Mark Terry

Monday, January 29, 2007

Writers Are Full Of Crapola

January 29, 2007
See, I finally wrote it. It was only a matter of time. You're probably here on my site either because you think because I make a living as a writer, I must have some pearls of wisdom on how you, too, can make a living as a writer. (Of course, I'm currently averaging $400 a month in 2007, although I'm owed over $20,000--any day now, any day now... There are days when you can have it, namely when the Visa bill comes around).

Or perhaps there's just something here that keeps you mildly entertained for the two minutes it takes you to read it.

That's all well and good, and thanks for coming by, I hope you get your money's worth.

We're all full of shit.

For a while there every writer had to have a website, and a hardy few decided to try a forum and probably what happens is readers meet there and talk about something else. Now that blogs have taken off, every writer, successful or not, is espousing some approach to writing, the writing life, marketing, the business, how to get an agent, how to get an editor, how to write query letters, how to blah, blah, blah, blah, blah.

God, as much time as I waste on other writers' blogs, you'd think I wouldn't be such a damned hypocrite. But doesn't a tiny piece of you wish that we'd all cut it out with the Internet equivalent of an Informercial and go back to writing the stories that you like? Remember when the only thing readers gave a damn about was when the writer's next book was coming out, not what pearls of wisdom they were crapping out of their shells every day?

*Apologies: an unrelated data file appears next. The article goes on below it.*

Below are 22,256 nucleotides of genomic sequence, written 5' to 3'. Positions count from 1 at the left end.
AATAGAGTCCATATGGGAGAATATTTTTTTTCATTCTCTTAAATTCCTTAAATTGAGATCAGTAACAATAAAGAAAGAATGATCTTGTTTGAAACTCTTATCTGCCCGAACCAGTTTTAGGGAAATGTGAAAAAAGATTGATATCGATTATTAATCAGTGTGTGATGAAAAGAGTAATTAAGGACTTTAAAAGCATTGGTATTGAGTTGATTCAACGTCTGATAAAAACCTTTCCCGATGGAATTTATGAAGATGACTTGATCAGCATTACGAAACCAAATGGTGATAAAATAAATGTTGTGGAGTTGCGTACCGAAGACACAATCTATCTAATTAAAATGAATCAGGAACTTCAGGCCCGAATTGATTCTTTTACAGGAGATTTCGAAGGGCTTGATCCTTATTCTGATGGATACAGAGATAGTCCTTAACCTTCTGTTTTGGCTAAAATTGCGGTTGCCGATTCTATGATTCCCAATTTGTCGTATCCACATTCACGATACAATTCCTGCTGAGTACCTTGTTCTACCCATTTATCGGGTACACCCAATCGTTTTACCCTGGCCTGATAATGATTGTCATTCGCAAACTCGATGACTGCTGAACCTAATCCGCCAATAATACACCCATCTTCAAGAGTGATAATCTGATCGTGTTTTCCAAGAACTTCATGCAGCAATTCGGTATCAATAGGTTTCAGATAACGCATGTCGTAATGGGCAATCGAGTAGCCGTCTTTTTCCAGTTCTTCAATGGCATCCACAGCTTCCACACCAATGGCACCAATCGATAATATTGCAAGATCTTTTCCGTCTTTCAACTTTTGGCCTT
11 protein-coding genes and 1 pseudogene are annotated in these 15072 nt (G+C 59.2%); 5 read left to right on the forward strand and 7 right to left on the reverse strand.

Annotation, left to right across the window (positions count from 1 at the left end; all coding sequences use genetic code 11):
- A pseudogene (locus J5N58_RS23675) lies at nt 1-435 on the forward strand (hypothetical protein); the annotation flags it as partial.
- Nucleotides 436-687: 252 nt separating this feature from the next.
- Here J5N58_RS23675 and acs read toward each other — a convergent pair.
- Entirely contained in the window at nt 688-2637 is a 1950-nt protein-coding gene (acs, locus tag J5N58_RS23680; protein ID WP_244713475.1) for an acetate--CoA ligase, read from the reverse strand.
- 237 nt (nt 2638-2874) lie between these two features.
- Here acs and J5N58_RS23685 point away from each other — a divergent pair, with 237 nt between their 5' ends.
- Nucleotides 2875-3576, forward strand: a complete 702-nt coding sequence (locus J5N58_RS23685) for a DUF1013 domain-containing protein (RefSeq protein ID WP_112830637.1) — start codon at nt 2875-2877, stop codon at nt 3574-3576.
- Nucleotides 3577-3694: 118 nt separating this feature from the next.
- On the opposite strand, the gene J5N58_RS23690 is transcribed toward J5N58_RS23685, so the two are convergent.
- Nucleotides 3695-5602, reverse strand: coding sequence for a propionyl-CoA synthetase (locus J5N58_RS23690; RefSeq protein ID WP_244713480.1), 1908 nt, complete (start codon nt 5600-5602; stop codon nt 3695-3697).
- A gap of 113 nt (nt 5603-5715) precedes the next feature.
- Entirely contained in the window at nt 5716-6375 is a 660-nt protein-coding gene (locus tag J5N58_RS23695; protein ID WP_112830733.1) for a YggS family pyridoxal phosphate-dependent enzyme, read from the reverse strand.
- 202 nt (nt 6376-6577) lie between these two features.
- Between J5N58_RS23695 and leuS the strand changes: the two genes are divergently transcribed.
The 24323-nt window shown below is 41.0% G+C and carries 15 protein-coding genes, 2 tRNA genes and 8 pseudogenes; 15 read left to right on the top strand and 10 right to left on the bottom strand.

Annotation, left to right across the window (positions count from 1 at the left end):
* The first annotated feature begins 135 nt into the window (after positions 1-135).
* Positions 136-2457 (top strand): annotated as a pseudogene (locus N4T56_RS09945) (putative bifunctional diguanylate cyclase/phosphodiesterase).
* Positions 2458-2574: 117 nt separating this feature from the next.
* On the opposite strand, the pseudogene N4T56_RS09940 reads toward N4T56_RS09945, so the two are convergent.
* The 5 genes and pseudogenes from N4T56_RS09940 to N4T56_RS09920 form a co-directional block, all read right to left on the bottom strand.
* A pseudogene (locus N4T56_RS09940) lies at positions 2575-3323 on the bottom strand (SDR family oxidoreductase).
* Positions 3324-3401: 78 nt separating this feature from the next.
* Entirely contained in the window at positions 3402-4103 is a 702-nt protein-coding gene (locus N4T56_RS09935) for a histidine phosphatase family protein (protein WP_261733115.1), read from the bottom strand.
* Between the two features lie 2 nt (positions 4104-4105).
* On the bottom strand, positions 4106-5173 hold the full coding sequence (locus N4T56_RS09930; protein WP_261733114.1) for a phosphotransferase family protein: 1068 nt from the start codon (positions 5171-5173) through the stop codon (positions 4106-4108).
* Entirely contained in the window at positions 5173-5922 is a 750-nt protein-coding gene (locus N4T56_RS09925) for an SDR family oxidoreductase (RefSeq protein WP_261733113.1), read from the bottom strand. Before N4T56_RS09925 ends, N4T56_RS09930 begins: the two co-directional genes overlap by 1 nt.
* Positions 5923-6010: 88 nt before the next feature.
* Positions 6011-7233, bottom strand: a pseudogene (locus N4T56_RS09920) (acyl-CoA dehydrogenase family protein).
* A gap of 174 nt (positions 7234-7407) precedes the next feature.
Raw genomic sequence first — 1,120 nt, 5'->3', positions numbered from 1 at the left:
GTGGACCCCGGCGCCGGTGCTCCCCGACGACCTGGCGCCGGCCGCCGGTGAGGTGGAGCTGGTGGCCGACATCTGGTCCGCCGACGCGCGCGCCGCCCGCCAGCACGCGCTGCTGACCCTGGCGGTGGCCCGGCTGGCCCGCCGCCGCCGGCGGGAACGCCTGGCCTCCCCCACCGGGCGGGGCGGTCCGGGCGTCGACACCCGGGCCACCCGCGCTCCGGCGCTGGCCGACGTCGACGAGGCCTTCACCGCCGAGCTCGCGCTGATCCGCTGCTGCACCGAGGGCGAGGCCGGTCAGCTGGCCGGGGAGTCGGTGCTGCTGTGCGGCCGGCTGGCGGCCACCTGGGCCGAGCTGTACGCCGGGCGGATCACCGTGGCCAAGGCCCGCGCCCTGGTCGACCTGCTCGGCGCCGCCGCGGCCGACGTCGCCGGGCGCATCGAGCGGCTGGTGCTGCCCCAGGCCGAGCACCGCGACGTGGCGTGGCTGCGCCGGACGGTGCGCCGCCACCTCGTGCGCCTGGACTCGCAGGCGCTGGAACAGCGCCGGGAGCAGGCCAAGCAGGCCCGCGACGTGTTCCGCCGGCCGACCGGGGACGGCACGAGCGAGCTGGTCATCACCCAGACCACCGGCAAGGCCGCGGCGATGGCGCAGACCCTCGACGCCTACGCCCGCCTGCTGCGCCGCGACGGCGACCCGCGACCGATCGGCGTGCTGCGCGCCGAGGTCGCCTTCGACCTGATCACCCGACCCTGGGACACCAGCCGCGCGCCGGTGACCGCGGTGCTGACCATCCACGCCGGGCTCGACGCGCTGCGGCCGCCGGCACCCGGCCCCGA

I read this recently on the Bookends Literary Agency blog. They're not my agents--although at one time or another I've had manuscripts rejected by them, but that's a large club--but I find her straightforward, non-snarky (ahem) approach easy to swallow.

How you write is truly personal, which is why I'm often amazed, and sometimes frightened, by the number of workshops authors will attend on how to write. Or the number of conversations I have with my own clients (people obviously having success with what they're doing) on how they can do it differently. Why fix it if it's not broken? Sure you can always find new techniques that might work for you, but let me tell you this, you are never going to be able to do it the way someone else does. How one person writes is not necessarily the best way for you.


I wish I'd said. I'm reminded yet again of Raymond Chandler giving a lecture on writing and being badgered on how to do this and how to do that, and finally jumping to his feet and shouting, "Write it any damn way you please," and stomping out of the classroom.

The point being, I think: write it.

Best,
Mark Terry

8 Comments:

Blogger Ron Estrada said...

You're starting to sound like my wife. She claims all these workshops are ruining me. She's probably right. I keep saying, "You have to know the rules before you know how and when to break them." It sounds good in theory. Maybe I'm full of crapola. In fact, I'm sure of it. Our voice is there, we just have to have enough faith in ourselves to let it out.

12:32 PM  
Blogger Mark said...